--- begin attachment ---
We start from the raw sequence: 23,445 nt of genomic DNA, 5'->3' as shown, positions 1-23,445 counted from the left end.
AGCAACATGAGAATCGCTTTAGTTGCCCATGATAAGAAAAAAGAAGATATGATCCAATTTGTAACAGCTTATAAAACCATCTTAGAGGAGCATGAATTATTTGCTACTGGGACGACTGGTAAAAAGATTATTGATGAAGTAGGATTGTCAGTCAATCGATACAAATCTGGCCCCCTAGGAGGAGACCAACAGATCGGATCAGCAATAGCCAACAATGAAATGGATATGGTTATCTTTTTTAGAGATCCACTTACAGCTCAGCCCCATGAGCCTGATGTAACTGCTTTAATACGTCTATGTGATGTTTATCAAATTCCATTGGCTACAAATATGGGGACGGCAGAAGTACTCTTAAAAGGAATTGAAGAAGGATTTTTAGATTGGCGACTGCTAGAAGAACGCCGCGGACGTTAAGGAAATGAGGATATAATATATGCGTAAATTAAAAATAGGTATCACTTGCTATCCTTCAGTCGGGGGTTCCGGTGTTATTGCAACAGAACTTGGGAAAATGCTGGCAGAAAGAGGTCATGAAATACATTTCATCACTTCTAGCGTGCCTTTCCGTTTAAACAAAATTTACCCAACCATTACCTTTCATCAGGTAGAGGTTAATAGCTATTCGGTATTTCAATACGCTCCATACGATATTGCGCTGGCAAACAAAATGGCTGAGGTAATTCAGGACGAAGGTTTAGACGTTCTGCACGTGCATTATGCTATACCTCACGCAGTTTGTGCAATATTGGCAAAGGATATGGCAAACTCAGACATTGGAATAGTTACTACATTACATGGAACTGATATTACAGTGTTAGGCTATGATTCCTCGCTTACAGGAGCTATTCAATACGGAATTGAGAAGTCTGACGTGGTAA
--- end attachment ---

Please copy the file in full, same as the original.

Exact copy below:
We start from the raw sequence: 23,445 nt of genomic DNA, 5'->3' as shown, positions 1-23,445 counted from the left end.
AGCAACATGAGAATCGCTTTAGTTGCCCATGATAAGAAAAAAGAAGATATGATCCAATTTGTAACAGCTTATAAAACCATCTTAGAGGAGCATGAATTATTTGCTACTGGGACGACTGGTAAAAAGATTATTGATGAAGTAGGATTGTCAGTCAATCGATACAAATCTGGCCCCCTAGGAGGAGACCAACAGATCGGATCAGCAATAGCCAACAATGAAATGGATATGGTTATCTTTTTTAGAGATCCACTTACAGCTCAGCCCCATGAGCCTGATGTAACTGCTTTAATACGTCTATGTGATGTTTATCAAATTCCATTGGCTACAAATATGGGGACGGCAGAAGTACTCTTAAAAGGAATTGAAGAAGGATTTTTAGATTGGCGACTGCTAGAAGAACGCCGCGGACGTTAAGGAAATGAGGATATAATATATGCGTAAATTAAAAATAGGTATCACTTGCTATCCTTCAGTCGGGGGTTCCGGTGTTATTGCAACAGAACTTGGGAAAATGCTGGCAGAAAGAGGTCATGAAATACATTTCATCACTTCTAGCGTGCCTTTCCGTTTAAACAAAATTTACCCAACCATTACCTTTCATCAGGTAGAGGTTAATAGCTATTCGGTATTTCAATACGCTCCATACGATATTGCGCTGGCAAACAAAATGGCTGAGGTAATTCAGGACGAAGGTTTAGACGTTCTGCACGTGCATTATGCTATACCTCACGCAGTTTGTGCAATATTGGCAAAGGATATGGCAAACTCAGACATTGGAATAGTTACTACATTACATGGAACTGATATTACAGTGTTAGGCTATGATTCCTCGCTTACAGGAGCTATTCAATACGGAATTGAGAAGTCTGACGTGGTAA